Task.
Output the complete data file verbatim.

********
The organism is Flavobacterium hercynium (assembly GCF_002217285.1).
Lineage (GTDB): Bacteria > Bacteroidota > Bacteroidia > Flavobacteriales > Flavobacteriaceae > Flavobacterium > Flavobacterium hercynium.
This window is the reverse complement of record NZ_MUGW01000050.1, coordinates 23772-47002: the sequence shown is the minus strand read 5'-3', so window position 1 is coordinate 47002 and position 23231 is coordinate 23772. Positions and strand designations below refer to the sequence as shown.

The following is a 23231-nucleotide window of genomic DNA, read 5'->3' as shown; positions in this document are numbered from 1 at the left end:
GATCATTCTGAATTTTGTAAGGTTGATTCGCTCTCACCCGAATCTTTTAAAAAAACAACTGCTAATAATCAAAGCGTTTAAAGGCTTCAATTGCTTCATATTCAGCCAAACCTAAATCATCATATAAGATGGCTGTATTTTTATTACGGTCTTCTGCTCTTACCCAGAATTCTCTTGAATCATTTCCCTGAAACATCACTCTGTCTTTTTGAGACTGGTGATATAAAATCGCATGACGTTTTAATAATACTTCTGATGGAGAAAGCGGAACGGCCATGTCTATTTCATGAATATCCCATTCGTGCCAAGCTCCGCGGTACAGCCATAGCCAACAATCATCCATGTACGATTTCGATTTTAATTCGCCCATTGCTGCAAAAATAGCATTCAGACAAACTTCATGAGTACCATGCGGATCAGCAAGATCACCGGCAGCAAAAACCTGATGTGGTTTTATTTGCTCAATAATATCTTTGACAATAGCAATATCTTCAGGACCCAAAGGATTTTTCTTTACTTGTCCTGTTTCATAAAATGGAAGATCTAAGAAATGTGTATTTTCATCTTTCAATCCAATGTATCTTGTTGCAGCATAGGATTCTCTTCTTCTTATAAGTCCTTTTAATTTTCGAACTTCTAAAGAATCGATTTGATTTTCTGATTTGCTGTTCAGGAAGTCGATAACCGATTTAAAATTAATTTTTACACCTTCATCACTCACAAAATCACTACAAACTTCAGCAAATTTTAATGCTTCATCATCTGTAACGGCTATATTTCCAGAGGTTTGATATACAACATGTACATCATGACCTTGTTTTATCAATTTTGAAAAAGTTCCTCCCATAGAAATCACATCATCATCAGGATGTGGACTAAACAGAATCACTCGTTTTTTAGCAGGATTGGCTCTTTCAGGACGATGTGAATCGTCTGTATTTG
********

The organism is Flavobacterium hercynium (assembly GCF_002217285.1).
Lineage (GTDB): Bacteria > Bacteroidota > Bacteroidia > Flavobacteriales > Flavobacteriaceae > Flavobacterium > Flavobacterium hercynium.
This window is the reverse complement of record NZ_MUGW01000050.1, coordinates 23772-47002: the sequence shown is the minus strand read 5'-3', so window position 1 is coordinate 47002 and position 23231 is coordinate 23772. Positions and strand designations below refer to the sequence as shown.

The following is a 23231-nucleotide window of genomic DNA, read 5'->3' as shown; positions in this document are numbered from 1 at the left end:
GATCATTCTGAATTTTGTAAGGTTGATTCGCTCTCACCCGAATCTTTTAAAAAAACAACTGCTAATAATCAAAGCGTTTAAAGGCTTCAATTGCTTCATATTCAGCCAAACCTAAATCATCATATAAGATGGCTGTATTTTTATTACGGTCTTCTGCTCTTACCCAGAATTCTCTTGAATCATTTCCCTGAAACATCACTCTGTCTTTTTGAGACTGGTGATATAAAATCGCATGACGTTTTAATAATACTTCTGATGGAGAAAGCGGAACGGCCATGTCTATTTCATGAATATCCCATTCGTGCCAAGCTCCGCGGTACAGCCATAGCCAACAATCATCCATGTACGATTTCGATTTTAATTCGCCCATTGCTGCAAAAATAGCATTCAGACAAACTTCATGAGTACCATGCGGATCAGCAAGATCACCGGCAGCAAAAACCTGATGTGGTTTTATTTGCTCAATAATATCTTTGACAATAGCAATATCTTCAGGACCCAAAGGATTTTTCTTTACTTGTCCTGTTTCATAAAATGGAAGATCTAAGAAATGTGTATTTTCATCTTTCAATCCAATGTATCTTGTTGCAGCATAGGATTCTCTTCTTCTTATAAGTCCTTTTAATTTTCGAACTTCTAAAGAATCGATTTGATTTTCTGATTTGCTGTTCAGGAAGTCGATAACCGATTTAAAATTAATTTTTACACCTTCATCACTCACAAAATCACTACAAACTTCAGCAAATTTTAATGCTTCATCATCTGTAACGGCTATATTTCCAGAGGTTTGATATACAACATGTACATCATGACCTTGTTTTATCAATTTTGAAAAAGTTCCTCCCATAGAAATCACATCATCATCAGGATGTGGACTAAACAGAATCACTCGTTTTTTAGCAGGATTGGCTCTTTCAGGACGATGTGAATCGTCTGTATTTG